Another example of “Pretentious City Pretend Art” is Claes Oldenburg’s Torn Notebook currently found marring the campus of the University of Nebraska-Lincoln.
Claes Oldenburg created some magnificent and provocative pieces of art over his career but Torn Notebook is not one of them. I have felt that way from the moment the monstrosity was first described in the local Lincoln newspaper many years ago.
Here’s why: The good people of Nebraska have an identity crises.
They love their Cornhusker football team because it gives them national definition beyond buffalo and alfalfa. Being known in the nation as a “football school” does not bother many Nebraskans. Many believe “Football U” is a compliment and not a snotty mocking. Nebraskans crave validation even if it is negative.
Nebraskans silently shudder at the idea of being “fly over” folk for the “real people” who live on the East and West Coasts.
Nebraskans live to be liked. They want to fit in and not cause trouble. The state was settled in 1867 by German immigrants and Republican Union soldiers from the Civil War. Nebraska is humid and flat. In the Otoe Indian language “Nebraska” means “Flatwater” and that isn’t a compliment though most Nebraskans believe that name is a good thing and a festival is even named after the Otoe moniker.
When the University of Nebraska-Lincoln hired Claes Oldenburg to design a giant piece of art for the campus — so the story goes — Claes was trying to come up with design ideas but could think of nothing effective. Frustrated and angry that the idea of Nebraska was uninspiring to him as an artist, Claes ripped and then crumpled up his notebook and tossed is back over his shoulder.
Then, slowly he turned, and saw the ripped and crumpled notebook on the floor in the corner and — shazam! — he decided to make his piece of art that torn notebook in a super size.
The people of Nebraska love that story and they love the huge Torn Notebook impaled on their campus. I served the first 23 years of my life in Nebraska and as an undergraduate graduate of the University of Nebraska-Lincoln I have done my time there and it is safe for me to call out Torn Notebook as another Emperor Without Clothes.
Having a giant monument to an artist’s tantrum in the form of Torn Notebook stabbing into the ground on the University of Nebraska-Lincoln campus is not an honor for the people of Nebraska.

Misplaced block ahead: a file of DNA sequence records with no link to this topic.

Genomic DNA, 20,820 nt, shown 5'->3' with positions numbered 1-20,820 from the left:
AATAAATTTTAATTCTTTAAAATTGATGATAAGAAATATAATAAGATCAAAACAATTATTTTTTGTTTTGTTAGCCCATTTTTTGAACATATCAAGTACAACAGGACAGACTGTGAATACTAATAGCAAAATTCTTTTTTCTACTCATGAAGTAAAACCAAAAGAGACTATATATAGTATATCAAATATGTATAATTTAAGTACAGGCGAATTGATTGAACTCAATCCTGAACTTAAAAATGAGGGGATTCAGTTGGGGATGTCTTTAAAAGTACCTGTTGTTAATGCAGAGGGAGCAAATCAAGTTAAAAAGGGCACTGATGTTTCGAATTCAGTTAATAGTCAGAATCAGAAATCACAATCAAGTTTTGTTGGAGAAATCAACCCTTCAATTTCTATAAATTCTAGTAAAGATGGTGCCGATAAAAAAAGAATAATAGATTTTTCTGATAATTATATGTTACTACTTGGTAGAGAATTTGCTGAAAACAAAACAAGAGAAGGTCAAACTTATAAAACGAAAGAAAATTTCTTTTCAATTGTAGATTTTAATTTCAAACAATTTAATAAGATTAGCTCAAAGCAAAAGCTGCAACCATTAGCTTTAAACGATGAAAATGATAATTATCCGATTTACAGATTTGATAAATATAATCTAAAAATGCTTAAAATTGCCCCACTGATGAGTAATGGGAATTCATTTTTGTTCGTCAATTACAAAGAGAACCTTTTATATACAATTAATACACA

It is an insult.
Claes Oldenburg was shat out of ideas and instead of being inspired to grind on to come up with an appropriate and interesting concept for the beautiful land grant prairie campus he instead took the Pretentious City Pretend Art route and reached into the toilet and withdrew his steaming, torn, notebook “inspiration” and presented it to the good people of Nebraska on a silver platter as a piece of “art” when it really was a stinky piece of something else.
The fact that Nebraskans admire their Torn Notebook even though it was born of disdain and frustration for them goes to the heart of what it means to be ignored and put-upon by the rest of the United States.
The great State of Nebraska suffers from Battered State Syndrome and the proof is in their admiration of and feeling of honor for a giant slap in the face posing as Claes Oldenburg”s Torn Notebook.
These links that say nothing are confusing me.
Those are link backs from other articles that mention the article you’re reading.
The idea for Torn Notebook was definitely not generated by a tantrum of Claes Oldenburg, so although I agree that the sculpture is nothing special, you should check your history before providing such a ridiculous story.
I don’t need to check history. I lived through the creation and unveiling of that ridiculous piece of frustrated “art.” History can be redacted. Artists revise meaning and contemplation. Writing is about preserving the truth and the intention of what was witnessed and experienced and noted.
If you choose to continue to comment, you need to use a verifiable name and email address. We don’t cotton to anonymous cowards in our comments stream.
Sited in a transitional area from downtown Lincoln to the campus, the dramatic, playful sculpture includes three components: a large notebook held by a spiral and two nearby torn pages, which appear to be blowing in the wind. The $70,000 conservation project will take four to six weeks to complete and will include repainting the entire sculpture as well as repairing a damaged section of the notebook spiral. Glasson Sculpture Works of New York will complete the conservation treatment.
You know what I think when I see projects such as this in any locale?
“Look at the monumental waste of money”. That’s what I think.
Aesthetics have their place, but it seems they always cost much more than they are worth.
Certainly a waste of money and real estate!